In Angola, information about intestinal parasites is scarce and there are no data about the prevalence of S. stercoralis. To provide information about the epidemiology and identify the risk factors related to S. stercoralis infection, a cross-sectional study was conducted in 16 primary schools in Cubal, a rural area in South Angola.

METHODS

A cross-sectional study was conducted between January 2015 and May 2015 in the municipality of Cubal.

Study setting and population.

The municipality of Cubal is situated in southwestern Angola. It has an estimated population of 322,000 people, with 151,000 (47%) of children under 15 years of age.19 It has four different districts: Cubal Center, Tumbulo, Yambala, and Capupa. The sample size calculation was based on the estimated prevalence registered in previous studies carried out in Africa.9,2022 Based on the school-age population and considering a prevalence of 30%, the sample size was estimated for 378 children with an estimation error of 2.5% (CI 95%). The number of children recruited from each district was proportional to the population size of the district. We recruited children of 5–14 years in 16 schools across four districts in Cubal. Schools with the highest number of SAC in each district were chosen. Once in the school, we were given a list of all the enrolled children in alphabetical order. We then chose one in every four consecutively (i.e., the first of the list was chosen and the next three were discarded, the fifth was then chosen and so on).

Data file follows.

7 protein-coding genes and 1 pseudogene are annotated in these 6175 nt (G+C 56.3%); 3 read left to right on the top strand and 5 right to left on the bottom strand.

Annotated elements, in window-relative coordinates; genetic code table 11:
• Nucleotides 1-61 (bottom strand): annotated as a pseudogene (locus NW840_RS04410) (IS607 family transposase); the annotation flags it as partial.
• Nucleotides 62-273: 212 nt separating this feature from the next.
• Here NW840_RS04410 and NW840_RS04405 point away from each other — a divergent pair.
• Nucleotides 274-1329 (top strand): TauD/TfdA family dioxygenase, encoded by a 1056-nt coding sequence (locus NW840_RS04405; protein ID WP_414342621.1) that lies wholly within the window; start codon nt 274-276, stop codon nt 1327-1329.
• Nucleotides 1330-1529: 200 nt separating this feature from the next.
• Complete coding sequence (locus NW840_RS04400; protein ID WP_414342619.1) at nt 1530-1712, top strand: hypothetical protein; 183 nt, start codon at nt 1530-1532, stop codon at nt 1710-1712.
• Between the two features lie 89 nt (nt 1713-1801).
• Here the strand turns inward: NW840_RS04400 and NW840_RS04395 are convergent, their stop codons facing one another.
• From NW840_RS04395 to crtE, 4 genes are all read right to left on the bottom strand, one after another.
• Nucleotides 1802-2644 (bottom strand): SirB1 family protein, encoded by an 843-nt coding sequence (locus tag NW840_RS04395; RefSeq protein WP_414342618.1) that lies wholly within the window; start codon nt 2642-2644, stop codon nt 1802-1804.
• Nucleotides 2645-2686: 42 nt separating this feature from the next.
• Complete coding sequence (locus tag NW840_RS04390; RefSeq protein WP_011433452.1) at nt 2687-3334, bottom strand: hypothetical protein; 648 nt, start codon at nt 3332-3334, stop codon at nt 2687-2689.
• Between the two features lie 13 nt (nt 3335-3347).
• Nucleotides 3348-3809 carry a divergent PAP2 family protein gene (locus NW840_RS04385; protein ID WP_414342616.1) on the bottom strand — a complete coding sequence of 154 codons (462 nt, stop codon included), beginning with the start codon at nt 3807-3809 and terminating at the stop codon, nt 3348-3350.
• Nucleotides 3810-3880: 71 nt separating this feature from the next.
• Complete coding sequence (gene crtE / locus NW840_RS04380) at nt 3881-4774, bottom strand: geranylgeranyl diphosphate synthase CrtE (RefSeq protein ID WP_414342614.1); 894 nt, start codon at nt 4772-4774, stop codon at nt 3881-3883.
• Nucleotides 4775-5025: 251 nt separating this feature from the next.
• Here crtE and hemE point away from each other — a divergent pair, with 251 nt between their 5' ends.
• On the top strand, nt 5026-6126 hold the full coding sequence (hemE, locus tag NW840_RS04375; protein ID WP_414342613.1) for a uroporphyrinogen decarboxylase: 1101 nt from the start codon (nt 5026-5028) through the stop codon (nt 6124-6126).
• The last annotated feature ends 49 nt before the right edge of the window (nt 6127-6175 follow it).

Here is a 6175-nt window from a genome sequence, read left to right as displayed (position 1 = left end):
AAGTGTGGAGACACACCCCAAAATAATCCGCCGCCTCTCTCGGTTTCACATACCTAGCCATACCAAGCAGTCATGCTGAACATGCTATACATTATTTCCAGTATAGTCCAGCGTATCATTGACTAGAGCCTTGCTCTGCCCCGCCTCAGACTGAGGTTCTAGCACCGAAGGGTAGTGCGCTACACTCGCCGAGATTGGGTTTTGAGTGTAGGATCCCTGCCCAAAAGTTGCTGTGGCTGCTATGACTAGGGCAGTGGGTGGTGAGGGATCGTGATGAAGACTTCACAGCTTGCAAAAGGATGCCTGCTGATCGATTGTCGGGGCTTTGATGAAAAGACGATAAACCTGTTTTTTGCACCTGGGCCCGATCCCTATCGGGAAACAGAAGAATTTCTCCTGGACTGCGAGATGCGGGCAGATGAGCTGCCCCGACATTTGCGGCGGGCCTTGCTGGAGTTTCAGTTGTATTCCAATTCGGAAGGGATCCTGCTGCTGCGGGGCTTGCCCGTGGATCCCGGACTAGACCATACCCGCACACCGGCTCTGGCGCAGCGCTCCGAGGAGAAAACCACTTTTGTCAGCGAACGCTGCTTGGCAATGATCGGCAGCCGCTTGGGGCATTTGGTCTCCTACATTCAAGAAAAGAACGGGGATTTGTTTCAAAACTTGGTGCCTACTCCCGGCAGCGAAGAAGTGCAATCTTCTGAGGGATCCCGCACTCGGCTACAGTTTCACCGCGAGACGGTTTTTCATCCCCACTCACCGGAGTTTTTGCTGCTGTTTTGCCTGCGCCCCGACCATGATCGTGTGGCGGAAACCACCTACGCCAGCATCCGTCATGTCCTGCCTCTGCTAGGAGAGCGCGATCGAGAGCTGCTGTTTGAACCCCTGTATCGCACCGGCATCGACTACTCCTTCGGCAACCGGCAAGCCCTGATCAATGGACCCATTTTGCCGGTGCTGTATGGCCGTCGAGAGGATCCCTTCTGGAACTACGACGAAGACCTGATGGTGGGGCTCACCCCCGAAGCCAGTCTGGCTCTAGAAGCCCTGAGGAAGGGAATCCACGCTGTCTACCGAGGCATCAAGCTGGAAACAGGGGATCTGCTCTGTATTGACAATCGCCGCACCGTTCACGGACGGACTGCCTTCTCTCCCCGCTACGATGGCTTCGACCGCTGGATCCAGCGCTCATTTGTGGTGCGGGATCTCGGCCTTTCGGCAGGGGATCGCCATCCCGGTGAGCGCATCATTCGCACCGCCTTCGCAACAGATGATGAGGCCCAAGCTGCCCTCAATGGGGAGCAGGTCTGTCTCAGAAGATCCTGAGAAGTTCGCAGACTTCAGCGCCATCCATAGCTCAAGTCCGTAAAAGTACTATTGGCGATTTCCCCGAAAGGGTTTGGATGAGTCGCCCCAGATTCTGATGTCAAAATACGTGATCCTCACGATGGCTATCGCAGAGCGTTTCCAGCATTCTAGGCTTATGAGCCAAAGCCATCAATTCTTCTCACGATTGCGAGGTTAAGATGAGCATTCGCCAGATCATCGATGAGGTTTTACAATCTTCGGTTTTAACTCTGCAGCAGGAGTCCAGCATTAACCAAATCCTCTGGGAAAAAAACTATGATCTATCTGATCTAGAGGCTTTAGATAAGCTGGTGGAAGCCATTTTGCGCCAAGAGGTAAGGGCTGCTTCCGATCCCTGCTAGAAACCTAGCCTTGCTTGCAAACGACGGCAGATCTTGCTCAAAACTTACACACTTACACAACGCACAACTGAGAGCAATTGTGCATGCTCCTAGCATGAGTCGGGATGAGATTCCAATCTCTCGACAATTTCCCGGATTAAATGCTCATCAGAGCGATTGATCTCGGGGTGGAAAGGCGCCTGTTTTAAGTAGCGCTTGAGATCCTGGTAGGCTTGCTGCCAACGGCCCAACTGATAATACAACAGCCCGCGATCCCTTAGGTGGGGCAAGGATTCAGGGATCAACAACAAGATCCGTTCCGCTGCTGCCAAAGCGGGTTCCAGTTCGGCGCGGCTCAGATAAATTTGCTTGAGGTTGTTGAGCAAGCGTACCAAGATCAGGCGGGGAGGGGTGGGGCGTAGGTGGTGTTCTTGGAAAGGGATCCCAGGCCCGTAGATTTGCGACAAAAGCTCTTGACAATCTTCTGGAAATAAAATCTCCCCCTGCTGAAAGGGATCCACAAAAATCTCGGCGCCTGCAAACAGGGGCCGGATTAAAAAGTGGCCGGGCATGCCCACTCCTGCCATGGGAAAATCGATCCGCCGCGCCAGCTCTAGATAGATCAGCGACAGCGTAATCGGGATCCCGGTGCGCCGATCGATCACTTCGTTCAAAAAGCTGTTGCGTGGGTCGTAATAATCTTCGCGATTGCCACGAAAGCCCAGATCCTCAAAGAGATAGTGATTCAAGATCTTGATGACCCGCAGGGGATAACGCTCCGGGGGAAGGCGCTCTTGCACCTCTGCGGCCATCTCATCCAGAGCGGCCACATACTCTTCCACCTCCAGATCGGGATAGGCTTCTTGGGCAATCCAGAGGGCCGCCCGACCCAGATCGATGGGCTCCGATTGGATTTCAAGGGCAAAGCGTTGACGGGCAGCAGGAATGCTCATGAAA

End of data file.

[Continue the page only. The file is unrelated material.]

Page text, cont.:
Field procedures.